Kentucky Jury Awards Family $1.45 Million in Medical Malpractice Lawsuit

Kentucky Jury Awards Family $1.45 Million in Medical Malpractice LawsuitThe estate of James Milford Gray was recently awarded $1.45 million in punitive damages by a Fayette County, Kentucky Circuit Court jury in a medical malpractice lawsuit filed against St. Joseph Hospital for its alleged role in Gray's 1999 death.

The verdict was handed down earlier this week after a trial that lasted roughly three weeks. The family filed the lawsuit against the hospital, two of its physicians, a physician's assistant and three nurses, accusing them of negligence and not paying attention to the 39-year-old's symptoms or the medical tests that showed his life was in peril, the Fayette Herald-Leader reports.

St. Joseph has also been accused of "patient dumping," or when hospitals refuse treatment to uninsured or under-insured people who need immediate treatment – an illegal but recurring practice. The suit also states that Gray, who had a criminal record, was threatened by the hospital staff, who said they would call the police if he returned again.

On April 8, 1999, Gray, a paraplegic since he was a teenager, checked into the hospital's emergency room with abdominal pain, protracted constipation and vomiting, said the family's medical malpractice lawyer. Gray was then given a pain killer and an enema and discharged from the hospital.

Gray returned to the healthcare center the following day, alleging he had vomited all night and was suffering from severe abdominal pain. Blood tests showed his ailment was life-threatening, but the hospital then allegedly discharged him a second time. Gray allegedly returned to a family member's house, where he died several hours later. The death was determined to be caused by peritonitis and a ruptured peptic ulcer, the lawyer stated.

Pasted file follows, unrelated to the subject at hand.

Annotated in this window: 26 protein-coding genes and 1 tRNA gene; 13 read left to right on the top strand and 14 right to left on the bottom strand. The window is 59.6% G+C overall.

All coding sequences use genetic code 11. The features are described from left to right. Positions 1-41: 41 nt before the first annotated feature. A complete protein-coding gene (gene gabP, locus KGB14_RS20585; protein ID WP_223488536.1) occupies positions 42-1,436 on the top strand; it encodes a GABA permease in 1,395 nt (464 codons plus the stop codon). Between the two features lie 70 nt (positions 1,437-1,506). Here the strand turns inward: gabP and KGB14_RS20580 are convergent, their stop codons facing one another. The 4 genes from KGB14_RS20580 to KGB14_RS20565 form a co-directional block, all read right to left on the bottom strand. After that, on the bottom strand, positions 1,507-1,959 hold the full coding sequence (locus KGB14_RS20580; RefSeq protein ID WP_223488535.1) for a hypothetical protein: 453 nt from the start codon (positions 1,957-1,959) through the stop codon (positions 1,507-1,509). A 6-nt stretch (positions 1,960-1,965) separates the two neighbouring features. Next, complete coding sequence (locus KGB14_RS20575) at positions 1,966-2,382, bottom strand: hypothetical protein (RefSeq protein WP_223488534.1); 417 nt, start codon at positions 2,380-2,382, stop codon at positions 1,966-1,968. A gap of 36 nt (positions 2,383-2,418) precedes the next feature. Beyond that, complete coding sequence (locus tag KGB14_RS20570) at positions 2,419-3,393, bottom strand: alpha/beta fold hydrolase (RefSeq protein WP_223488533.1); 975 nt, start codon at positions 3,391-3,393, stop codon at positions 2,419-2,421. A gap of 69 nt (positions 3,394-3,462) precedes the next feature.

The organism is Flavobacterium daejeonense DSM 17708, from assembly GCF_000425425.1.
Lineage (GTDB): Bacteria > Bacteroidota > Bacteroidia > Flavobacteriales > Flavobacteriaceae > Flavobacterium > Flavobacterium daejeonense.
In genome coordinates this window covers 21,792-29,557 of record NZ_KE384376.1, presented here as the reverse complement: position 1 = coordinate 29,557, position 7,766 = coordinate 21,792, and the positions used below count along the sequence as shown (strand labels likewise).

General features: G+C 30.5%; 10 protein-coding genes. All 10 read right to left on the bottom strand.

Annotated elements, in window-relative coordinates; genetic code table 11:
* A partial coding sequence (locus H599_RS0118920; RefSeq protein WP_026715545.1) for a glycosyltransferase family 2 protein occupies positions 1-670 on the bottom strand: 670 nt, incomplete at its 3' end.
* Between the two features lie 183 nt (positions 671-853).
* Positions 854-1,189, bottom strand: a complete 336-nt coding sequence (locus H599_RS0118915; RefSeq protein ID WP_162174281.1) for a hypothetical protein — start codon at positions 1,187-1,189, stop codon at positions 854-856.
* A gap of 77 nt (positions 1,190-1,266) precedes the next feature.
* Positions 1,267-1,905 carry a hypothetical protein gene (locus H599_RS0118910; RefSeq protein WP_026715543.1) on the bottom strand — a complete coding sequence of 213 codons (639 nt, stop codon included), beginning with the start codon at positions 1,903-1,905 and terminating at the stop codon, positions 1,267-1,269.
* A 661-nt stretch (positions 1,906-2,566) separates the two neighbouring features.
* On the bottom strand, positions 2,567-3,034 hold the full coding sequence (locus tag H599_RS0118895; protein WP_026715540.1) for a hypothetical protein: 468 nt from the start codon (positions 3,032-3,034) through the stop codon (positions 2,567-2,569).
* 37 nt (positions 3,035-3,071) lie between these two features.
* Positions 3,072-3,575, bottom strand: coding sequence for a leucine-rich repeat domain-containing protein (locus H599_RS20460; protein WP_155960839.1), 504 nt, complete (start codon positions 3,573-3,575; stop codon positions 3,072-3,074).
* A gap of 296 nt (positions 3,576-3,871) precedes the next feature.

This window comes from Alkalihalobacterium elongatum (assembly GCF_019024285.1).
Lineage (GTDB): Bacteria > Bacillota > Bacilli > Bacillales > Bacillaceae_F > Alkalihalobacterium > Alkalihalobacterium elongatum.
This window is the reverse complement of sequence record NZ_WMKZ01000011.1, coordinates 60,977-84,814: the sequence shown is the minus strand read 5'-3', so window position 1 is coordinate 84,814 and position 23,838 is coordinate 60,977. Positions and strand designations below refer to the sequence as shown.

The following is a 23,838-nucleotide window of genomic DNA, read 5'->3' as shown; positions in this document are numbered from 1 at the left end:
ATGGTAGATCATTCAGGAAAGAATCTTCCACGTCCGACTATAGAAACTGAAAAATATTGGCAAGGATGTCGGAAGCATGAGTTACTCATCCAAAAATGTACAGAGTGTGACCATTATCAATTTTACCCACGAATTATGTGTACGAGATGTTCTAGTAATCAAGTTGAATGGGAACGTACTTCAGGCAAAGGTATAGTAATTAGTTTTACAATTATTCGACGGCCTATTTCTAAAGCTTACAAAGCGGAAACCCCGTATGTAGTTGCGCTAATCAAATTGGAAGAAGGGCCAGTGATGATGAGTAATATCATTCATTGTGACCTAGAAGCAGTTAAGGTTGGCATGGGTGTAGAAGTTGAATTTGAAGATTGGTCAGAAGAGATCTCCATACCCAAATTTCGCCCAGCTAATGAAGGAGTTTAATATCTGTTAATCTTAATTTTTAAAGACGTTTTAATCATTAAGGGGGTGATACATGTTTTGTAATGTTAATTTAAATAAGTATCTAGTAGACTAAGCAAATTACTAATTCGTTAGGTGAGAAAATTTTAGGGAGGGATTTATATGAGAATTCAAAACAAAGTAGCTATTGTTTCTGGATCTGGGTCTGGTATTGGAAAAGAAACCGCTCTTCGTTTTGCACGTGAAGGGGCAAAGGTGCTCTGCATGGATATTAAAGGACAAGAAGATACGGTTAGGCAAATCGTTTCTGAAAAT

According to the National Library of Medicine, peritonitis is caused by an inflammation of the thin lining of the abdomen's inner wall. Though it can be deadly, if it is recognized and treatment is administered promptly, the risk of death decreases significantly.

Treatment options include heavy doses of antibiotic or surgery.

The family's lawyer stated he was content with the outcome of the trial.

"I feel really gratified in that the jury… saw that the hospital was grossly negligent in its treatment of Milford Gray," he said. "We greatly appreciate the jury in this case. They worked very hard. They deliberated for a long time, and their verdict was very courageous."